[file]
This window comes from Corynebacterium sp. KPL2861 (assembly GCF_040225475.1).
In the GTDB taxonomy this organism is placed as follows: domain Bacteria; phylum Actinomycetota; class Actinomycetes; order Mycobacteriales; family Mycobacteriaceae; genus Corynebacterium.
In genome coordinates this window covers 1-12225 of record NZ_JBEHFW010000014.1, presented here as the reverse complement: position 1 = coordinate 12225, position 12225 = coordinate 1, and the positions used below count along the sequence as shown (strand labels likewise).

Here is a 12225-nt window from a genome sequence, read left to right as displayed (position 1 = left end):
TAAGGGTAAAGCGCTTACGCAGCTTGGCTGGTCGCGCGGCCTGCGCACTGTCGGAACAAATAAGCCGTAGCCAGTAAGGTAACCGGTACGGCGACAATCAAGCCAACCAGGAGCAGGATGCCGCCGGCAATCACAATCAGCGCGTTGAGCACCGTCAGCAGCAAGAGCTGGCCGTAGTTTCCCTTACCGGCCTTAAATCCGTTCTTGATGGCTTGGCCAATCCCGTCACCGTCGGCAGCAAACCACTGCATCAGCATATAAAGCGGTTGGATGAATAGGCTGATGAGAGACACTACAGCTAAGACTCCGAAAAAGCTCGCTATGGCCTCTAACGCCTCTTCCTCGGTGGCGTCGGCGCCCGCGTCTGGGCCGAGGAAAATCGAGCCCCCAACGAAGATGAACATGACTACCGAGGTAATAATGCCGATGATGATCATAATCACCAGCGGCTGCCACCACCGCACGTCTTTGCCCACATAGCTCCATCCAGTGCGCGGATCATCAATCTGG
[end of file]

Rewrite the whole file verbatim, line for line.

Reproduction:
This window comes from Corynebacterium sp. KPL2861 (assembly GCF_040225475.1).
In the GTDB taxonomy this organism is placed as follows: domain Bacteria; phylum Actinomycetota; class Actinomycetes; order Mycobacteriales; family Mycobacteriaceae; genus Corynebacterium.
In genome coordinates this window covers 1-12225 of record NZ_JBEHFW010000014.1, presented here as the reverse complement: position 1 = coordinate 12225, position 12225 = coordinate 1, and the positions used below count along the sequence as shown (strand labels likewise).

Here is a 12225-nt window from a genome sequence, read left to right as displayed (position 1 = left end):
TAAGGGTAAAGCGCTTACGCAGCTTGGCTGGTCGCGCGGCCTGCGCACTGTCGGAACAAATAAGCCGTAGCCAGTAAGGTAACCGGTACGGCGACAATCAAGCCAACCAGGAGCAGGATGCCGCCGGCAATCACAATCAGCGCGTTGAGCACCGTCAGCAGCAAGAGCTGGCCGTAGTTTCCCTTACCGGCCTTAAATCCGTTCTTGATGGCTTGGCCAATCCCGTCACCGTCGGCAGCAAACCACTGCATCAGCATATAAAGCGGTTGGATGAATAGGCTGATGAGAGACACTACAGCTAAGACTCCGAAAAAGCTCGCTATGGCCTCTAACGCCTCTTCCTCGGTGGCGTCGGCGCCCGCGTCTGGGCCGAGGAAAATCGAGCCCCCAACGAAGATGAACATGACTACCGAGGTAATAATGCCGATGATGATCATAATCACCAGCGGCTGCCACCACCGCACGTCTTTGCCCACATAGCTCCATCCAGTGCGCGGATCATCAATCTGG